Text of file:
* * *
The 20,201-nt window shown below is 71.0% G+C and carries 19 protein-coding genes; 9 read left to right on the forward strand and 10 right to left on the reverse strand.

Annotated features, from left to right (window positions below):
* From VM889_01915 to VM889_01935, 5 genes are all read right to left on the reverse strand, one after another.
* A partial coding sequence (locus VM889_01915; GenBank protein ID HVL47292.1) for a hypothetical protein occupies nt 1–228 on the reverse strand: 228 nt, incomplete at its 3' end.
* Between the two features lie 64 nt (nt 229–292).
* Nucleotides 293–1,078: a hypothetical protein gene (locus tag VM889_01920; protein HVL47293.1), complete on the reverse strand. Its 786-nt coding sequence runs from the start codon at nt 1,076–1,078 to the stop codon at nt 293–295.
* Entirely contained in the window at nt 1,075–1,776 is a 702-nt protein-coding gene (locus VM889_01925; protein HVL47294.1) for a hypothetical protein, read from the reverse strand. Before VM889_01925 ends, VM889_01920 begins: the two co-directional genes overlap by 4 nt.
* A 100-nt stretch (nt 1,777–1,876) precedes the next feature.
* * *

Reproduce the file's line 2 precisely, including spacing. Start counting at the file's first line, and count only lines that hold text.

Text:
Annotated features, from left to right (window positions below):